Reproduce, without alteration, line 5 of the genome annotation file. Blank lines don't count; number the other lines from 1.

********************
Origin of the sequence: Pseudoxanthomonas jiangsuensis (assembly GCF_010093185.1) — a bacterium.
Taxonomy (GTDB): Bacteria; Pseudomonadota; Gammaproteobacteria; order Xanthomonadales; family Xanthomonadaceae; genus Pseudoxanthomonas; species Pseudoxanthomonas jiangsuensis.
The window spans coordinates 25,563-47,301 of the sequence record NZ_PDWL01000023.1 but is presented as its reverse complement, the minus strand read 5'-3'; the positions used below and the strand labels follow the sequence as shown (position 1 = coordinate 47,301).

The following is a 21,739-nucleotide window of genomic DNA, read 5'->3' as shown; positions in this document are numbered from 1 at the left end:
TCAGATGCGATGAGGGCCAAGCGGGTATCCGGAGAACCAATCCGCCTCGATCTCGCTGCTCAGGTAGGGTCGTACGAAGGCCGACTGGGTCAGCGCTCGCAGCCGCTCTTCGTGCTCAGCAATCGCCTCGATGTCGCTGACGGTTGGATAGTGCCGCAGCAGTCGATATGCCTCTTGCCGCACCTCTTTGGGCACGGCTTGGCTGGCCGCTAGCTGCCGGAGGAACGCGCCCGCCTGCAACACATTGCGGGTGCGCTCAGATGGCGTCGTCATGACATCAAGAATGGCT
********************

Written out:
TCAGATGCGATGAGGGCCAAGCGGGTATCCGGAGAACCAATCCGCCTCGATCTCGCTGCTCAGGTAGGGTCGTACGAAGGCCGACTGGGTCAGCGCTCGCAGCCGCTCTTCGTGCTCAGCAATCGCCTCGATGTCGCTGACGGTTGGATAGTGCCGCAGCAGTCGATATGCCTCTTGCCGCACCTCTTTGGGCACGGCTTGGCTGGCCGCTAGCTGCCGGAGGAACGCGCCCGCCTGCAACACATTGCGGGTGCGCTCAGATGGCGTCGTCATGACATCAAGAATGGCT